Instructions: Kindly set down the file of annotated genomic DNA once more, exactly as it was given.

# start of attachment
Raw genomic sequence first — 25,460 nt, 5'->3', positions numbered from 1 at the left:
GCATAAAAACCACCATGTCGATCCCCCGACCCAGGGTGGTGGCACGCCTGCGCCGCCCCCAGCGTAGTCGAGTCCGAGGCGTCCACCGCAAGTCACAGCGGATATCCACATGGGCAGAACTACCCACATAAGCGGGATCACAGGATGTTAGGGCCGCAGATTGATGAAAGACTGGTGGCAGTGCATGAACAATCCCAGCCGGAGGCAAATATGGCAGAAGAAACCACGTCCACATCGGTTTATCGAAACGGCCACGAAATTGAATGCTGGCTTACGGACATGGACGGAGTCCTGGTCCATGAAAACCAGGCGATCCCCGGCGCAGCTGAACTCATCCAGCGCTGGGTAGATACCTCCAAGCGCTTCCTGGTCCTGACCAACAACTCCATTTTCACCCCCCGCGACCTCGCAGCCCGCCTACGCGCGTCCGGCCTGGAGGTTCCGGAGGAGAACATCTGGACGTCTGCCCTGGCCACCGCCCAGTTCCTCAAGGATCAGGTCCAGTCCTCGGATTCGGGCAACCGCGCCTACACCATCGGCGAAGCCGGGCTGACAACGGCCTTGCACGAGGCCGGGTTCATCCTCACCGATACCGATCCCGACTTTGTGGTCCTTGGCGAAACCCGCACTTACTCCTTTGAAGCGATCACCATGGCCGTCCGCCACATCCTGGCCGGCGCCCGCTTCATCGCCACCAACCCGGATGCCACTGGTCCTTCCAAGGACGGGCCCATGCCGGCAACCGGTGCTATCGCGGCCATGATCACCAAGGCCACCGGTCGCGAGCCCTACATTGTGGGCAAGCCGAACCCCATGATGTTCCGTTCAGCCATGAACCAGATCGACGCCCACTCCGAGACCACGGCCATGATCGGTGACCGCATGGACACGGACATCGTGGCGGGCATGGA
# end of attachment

Raw genomic sequence first — 25,460 nt, 5'->3', positions numbered from 1 at the left:
GCATAAAAACCACCATGTCGATCCCCCGACCCAGGGTGGTGGCACGCCTGCGCCGCCCCCAGCGTAGTCGAGTCCGAGGCGTCCACCGCAAGTCACAGCGGATATCCACATGGGCAGAACTACCCACATAAGCGGGATCACAGGATGTTAGGGCCGCAGATTGATGAAAGACTGGTGGCAGTGCATGAACAATCCCAGCCGGAGGCAAATATGGCAGAAGAAACCACGTCCACATCGGTTTATCGAAACGGCCACGAAATTGAATGCTGGCTTACGGACATGGACGGAGTCCTGGTCCATGAAAACCAGGCGATCCCCGGCGCAGCTGAACTCATCCAGCGCTGGGTAGATACCTCCAAGCGCTTCCTGGTCCTGACCAACAACTCCATTTTCACCCCCCGCGACCTCGCAGCCCGCCTACGCGCGTCCGGCCTGGAGGTTCCGGAGGAGAACATCTGGACGTCTGCCCTGGCCACCGCCCAGTTCCTCAAGGATCAGGTCCAGTCCTCGGATTCGGGCAACCGCGCCTACACCATCGGCGAAGCCGGGCTGACAACGGCCTTGCACGAGGCCGGGTTCATCCTCACCGATACCGATCCCGACTTTGTGGTCCTTGGCGAAACCCGCACTTACTCCTTTGAAGCGATCACCATGGCCGTCCGCCACATCCTGGCCGGCGCCCGCTTCATCGCCACCAACCCGGATGCCACTGGTCCTTCCAAGGACGGGCCCATGCCGGCAACCGGTGCTATCGCGGCCATGATCACCAAGGCCACCGGTCGCGAGCCCTACATTGTGGGCAAGCCGAACCCCATGATGTTCCGTTCAGCCATGAACCAGATCGACGCCCACTCCGAGACCACGGCCATGATCGGTGACCGCATGGACACGGACATCGTGGCGGGCATGGA